Introduction to the Digestive System

from Pacific Medical Training

Digestive System


Looking beyond what is visible to the naked eye makes the world a much more interesting place.

Fetal development, roughly speaking, begins with three tubes. 

  • The first tube is the vascular system with a central knot, the heart. 
  • The second tube develops parallel to the first along the back—this is the nervous system. 
  • The third tube, the intestinal tube, runs through the fetus from end to end. 

The complex intestinal tube grows many of the body’s organs. It buds further out left and right for the later development of lungs, then further down, the intestinal tube bulges to form the liver, gallbladder, and pancreas. It gets clever and constructs the mouth, esophagus, and a little pouch for food storage. Last but not least, the intestines form.

The heart and the brain are central to life; however, without the digestive system, the core mechanisms of each would not function.

The gastrointestinal (GI) tract is a joined by a tube from the opening of the mouth to the anus. 

Organs of the digestive system consist of two groups:

  • The alimentary canal is considered outside of the body because it is open to the external environment at each end, the mouth and anus. The canal includes the mouth, pharynx, esophagus, stomach, and small and large intestines.
  • Accessory digestive organs include the tongue, teeth, salivary glands, gallbladder, liver, and pancreas. The tongue and teeth lie within the mouth, while the digestive glands connect to the GI tract through pathways called ducts. The glands produce several types of secretions that aid in the break down of food.  

The Gateway to the Gut


Mouth.** The mouth has four small points called parotid papillae. These four papillae are channels for the saliva glands to secrete saliva whenever necessary—for example, when chewing. 

These little nubs are in the same position in everybody’s mouth.

  • Two under the tongue.
  • Two on the inside middle of the cheeks, opposite of the upper molars. 

Pharynx. Before food or liquid enters the esophagus, the immune system investigates the tiny particles by using immune tissue known as the Waldeyer’s tonsillar ring

The ring consists of three main areas:

  • Lingual tonsils - the bumpy landscape on the back of the tongue.
  • Palatine tonsils - located on either side of the throat.
  • Adenoid tonsils and tubal tonsils - the roof of the pharynx 

How Does Digestion Work?


Peristalsis.** The hollow organs contain a muscle layer in their wall that contracts and relaxes. This is called peristalsis—it pushes liquid and food through the long GI tube with a wave-like motion.

Esophagus. Swallowed food pushes into the esophagus. The muscular esophagus leads from the throat, bypasses the top of the stomach, and then passes into it on the right-hand side. During an activity, such as walking, laughing, or any activity where the abdominal muscles are tense, the abdomen presses up against the stomach from below; therefore, if the esophagus entered the stomach from the top, food could easily escape the outer sphincter, called the lower esophageal sphincter.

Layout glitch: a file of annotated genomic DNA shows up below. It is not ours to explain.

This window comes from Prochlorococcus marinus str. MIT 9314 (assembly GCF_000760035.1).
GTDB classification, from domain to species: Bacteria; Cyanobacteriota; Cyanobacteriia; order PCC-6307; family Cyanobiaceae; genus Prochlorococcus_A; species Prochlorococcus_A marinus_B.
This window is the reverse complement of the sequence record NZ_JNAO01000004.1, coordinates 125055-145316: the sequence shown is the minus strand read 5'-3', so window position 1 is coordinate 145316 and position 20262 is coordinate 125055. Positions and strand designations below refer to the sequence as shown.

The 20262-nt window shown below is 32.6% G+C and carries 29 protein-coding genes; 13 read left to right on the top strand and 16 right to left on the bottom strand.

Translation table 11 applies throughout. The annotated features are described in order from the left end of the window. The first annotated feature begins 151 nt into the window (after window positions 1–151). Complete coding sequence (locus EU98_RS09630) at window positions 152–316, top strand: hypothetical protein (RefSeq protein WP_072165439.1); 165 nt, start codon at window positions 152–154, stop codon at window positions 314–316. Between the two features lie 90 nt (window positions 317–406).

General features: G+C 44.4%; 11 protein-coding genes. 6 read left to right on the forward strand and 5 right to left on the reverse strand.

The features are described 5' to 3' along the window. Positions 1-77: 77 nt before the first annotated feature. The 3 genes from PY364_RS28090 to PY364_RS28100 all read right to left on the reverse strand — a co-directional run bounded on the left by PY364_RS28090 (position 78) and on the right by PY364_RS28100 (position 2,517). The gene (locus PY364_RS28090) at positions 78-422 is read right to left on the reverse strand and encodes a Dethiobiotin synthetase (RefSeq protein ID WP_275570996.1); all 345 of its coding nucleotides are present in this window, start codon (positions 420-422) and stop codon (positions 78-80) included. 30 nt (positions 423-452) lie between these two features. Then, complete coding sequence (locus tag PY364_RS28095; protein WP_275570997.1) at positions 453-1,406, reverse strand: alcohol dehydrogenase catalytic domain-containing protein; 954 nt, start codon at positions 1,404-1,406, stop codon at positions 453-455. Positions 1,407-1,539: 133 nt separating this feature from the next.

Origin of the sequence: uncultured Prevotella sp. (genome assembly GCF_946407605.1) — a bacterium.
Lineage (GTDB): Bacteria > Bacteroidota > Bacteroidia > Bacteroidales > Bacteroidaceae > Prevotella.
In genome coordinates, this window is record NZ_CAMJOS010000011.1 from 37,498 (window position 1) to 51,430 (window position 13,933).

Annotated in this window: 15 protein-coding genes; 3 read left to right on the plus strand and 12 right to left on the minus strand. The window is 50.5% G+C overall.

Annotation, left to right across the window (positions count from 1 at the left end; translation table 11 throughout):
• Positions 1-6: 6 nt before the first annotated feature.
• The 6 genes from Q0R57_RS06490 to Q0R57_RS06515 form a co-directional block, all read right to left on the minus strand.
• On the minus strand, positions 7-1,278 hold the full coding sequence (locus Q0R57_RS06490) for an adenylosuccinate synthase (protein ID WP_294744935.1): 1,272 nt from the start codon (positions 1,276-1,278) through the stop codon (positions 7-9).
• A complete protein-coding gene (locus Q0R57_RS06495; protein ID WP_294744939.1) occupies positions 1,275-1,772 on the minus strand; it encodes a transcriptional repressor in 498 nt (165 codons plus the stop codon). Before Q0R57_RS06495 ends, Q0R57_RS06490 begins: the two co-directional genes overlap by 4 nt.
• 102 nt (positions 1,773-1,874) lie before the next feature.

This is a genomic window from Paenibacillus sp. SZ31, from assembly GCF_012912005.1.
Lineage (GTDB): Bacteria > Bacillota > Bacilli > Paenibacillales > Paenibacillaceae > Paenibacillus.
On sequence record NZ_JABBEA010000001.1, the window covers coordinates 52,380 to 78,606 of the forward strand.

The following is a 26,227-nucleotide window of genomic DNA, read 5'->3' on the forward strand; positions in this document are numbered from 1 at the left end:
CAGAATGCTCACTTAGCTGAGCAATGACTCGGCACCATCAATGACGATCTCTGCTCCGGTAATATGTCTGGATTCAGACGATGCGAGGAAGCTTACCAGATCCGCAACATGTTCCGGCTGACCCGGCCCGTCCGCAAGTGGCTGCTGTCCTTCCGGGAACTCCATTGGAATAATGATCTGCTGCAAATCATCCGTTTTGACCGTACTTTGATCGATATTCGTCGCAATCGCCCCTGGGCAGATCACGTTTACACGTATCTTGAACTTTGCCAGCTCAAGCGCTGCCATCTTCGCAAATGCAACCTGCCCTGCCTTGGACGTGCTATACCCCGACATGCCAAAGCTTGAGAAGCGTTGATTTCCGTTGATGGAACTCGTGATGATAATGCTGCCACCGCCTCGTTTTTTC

Stomach. The second break down of food is in the stomach. The stomach has a side that is longer than the other causing the whole organ to bend, which creates a large fold inside it. This shape has a deeper meaning—swallowed liquid can flow down the shorter side of the stomach, the right-handed side, and end up at the entrance of the small intestine, the pyloric sphincter. Cunningly, food is separated from the liquid so the digestive juices can break it down. 

Small Intestine. The small intestine, where the final break down of food occurs, meanders and folds for about 10-20 feet until passing into the large intestine. The folds create a large surface area. Without the folds, the small intestine would need to be three times as long as it is to provide enough surface area for the absorption of nutrients into the bloodstream. 

Large intestine. Muscles push waste products, such as undigested food and older, sloughed off cells from the wall, into the large intestine. The large intestine changes the waste from liquid to stool by absorbing any remaining nutrients or water. The rectum then stores the stool for a bowel movement. 

Digestive Juices


Enzymes, found in digestive juices, haste the chemical reactions in the body and break down food into different nutrients.

Salivary glands. Saliva saturates food, so it can glide easily through the esophagus toward the stomach. It also comprises an enzyme that starts the break down of starches in the food.

Gastric glands. Gastric glands produce acid and an enzyme that digests protein. These glands are located in different regions of the stomach.

Pancreas. The juice from the pancreas contains numerous enzymes to break down proteins, fats, and carbohydrates. The pancreas delivers the enzymes to the small intestine through ducts.

Liver. Bile, a digestive juice from the liver, is stored in the gallbladder between meals. As a person eats, the gallbladder will squeeze the bile through the bile ducts, which is the connection between the gallbladder and liver to the small intestine. The bile acids dissolve fat into the watery contents of the intestine. 

Small intestine. To complete the digestion of starches and proteins, the digestive juice from the small intestine combines with pancreatic juice and bile. The break down of carbohydrates produces glucose that then absorbs into the bloodstream.